Wilhelm Stettler - G.C. Stich

This volume of Hollstein, covering German printmakers from Stettler to Stich, includes the appealing series of twenty costume prints, Augsburgische Kleider Trachten, by the ‘Kupferstecher in Augspurg’ Daniel Steudner, active at the end of the seventeenth century. These recall the series of plates to the Theatrum Mulierum (London, 1643) and Aula Veneris (London and Antwerp, 1644) of Wenceslaus Hollar. Indeed it is fascinating to compare Steudner’s five men and invariably thin women, in a variety of clothing, with Hollar’s Mulier Augustana and Mulier Augustæ Vindelicorum (NHG 583 and 611). The long column of winding figures from the plate of the ceremonial entrance of Emperor Leopold into Augsburg of 1689 is moreover reminiscent of numerous earlier historical plates of similar grand processions of important visiting political figures with their entourages, such as the plates by Caspar Merian of the entry of the same Leopold for his election and coronation in Frankfurt in 1658 published as Beschreibung und Abbildung (Frankfurt 1658) and Solemnia Electionis in Latin and French (Frankfurt 1660) (H. German XXV, 1-24).

The oeuvre of the Briefmaler Johann Philipp Steudner from Augsburg, whose prints could be bought at the Hauß und Laden bey der Metzg (house and shop by the butchers), comprises mostly cheap and crudely produced, coloured and uncoloured woodcuts, usually broadsheets of devotional subjects. Steudner also published some printed game boards, although the famous game of goose has not been found. These once common prints are now rare, but the Germanisches Nationalmuseum collection in Nuremberg preserves a very good and substantial collection of his work, while the Staats- und Stadtbibliothek collection in Augsburg has examples of the games. In his pioneering book The German Illustrated Broadsheet in the Seventeenth Century (Baden-Baden, 1966-67) William Coupe includes some of Steudner’s works while also calling attention to rivals who issued unsophisticated woodcuts with simple texts such as Abraham Bach, Andreas Bernhard and Christian Schmidt. Other similar contemporary Briefmalers active also in Augsburg include the ‘illuminator’ and ‘stenciller’ Georg Jäger with the address Zu Augspurg by Georg Jäger Brieffmaler in Jacober Vorstatt im kleinen Sachsengäßlen and Elias Wellhöfer who advertised his shop Zu Augsburg, bey Elias Wellhöffer Briefmaler, bey unser lieben Frawen Thor. The precise locations of these Augsburg publishers have been studied by Wolfgang Seitz in a note ‘The addresses of Augsburg broadsheet makers’ in Alexander / Strauss at p. 827 (also pinpointed on a contemporary map). Wolfgang Brückner also compiles a revealing “Beschreibung der Herstellerzentren populärer Druckgraphik und ihrer Offizinen im deutschen Sprachbereich” in his work on German popular prints of 1969 (see especially pp. 211-14). Coupe describes in appropriately vivid terms the bright, garish and lurid colours on the prints and the “positively dazzling haloes”. Ultimately he describes the prints as “graphic cult objects” (p. 27). These popular prints correspond to the long tradition of French imagerie populaire produced in the rue St Jacques in Paris, and elsewhere throughout France from Amiens to Toulouse, and of course Épinal. Popular prints were likewise produced in numerous German cities beyond the big centres of print­making such as Lübeck.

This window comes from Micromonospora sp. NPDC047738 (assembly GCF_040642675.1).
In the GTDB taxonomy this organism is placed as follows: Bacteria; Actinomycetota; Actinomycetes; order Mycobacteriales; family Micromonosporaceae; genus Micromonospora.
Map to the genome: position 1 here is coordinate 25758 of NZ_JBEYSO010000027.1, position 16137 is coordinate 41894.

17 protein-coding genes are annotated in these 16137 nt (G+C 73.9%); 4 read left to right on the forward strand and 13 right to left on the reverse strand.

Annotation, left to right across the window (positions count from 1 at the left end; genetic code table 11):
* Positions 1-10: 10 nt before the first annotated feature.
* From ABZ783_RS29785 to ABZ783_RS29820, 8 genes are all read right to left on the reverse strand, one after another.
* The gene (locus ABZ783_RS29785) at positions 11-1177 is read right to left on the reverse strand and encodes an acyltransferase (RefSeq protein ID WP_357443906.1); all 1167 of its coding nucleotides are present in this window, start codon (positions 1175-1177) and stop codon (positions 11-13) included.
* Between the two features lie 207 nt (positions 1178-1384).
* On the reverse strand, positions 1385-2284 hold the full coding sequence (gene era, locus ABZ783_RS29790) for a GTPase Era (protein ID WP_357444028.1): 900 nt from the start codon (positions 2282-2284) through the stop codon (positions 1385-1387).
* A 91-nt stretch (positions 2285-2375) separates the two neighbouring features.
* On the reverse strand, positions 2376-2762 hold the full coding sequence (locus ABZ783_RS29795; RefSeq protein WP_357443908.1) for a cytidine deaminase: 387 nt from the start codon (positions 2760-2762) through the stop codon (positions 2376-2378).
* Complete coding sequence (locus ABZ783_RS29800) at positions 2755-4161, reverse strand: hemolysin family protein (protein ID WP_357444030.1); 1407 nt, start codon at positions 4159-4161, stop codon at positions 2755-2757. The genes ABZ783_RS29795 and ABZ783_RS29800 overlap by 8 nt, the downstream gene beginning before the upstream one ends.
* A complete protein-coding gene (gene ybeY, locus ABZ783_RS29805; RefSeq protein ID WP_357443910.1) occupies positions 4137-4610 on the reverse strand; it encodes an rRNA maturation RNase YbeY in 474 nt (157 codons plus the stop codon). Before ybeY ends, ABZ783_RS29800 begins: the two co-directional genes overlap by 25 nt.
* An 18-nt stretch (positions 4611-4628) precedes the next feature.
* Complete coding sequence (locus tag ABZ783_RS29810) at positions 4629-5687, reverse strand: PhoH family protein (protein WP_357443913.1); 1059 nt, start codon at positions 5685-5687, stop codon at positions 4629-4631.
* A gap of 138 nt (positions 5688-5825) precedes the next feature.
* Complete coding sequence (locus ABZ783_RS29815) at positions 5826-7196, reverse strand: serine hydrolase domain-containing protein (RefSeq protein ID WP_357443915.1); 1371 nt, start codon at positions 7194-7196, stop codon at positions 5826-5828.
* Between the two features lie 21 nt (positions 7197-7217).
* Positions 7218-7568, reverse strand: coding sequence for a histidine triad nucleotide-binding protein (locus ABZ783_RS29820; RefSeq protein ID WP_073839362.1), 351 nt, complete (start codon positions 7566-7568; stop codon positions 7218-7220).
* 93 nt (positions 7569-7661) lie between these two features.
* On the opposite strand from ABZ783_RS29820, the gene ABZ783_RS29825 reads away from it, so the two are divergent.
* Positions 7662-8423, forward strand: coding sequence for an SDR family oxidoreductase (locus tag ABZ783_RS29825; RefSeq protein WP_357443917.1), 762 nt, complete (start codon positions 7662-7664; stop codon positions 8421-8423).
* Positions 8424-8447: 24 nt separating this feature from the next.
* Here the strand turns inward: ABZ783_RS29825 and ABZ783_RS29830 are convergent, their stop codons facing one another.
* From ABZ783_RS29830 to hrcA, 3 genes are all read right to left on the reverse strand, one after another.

Apart from Daniel and Johann Philipp Steudner this volume contains the work of the following artists: Wilhelm Stettler, Marc Christoph Steudner and G.C. Stich.

Published in 2010
Compiler: Dieter Beaujean
Editor: Simon Turner
ISBN: 978-90-77551-86-8
332 pp.

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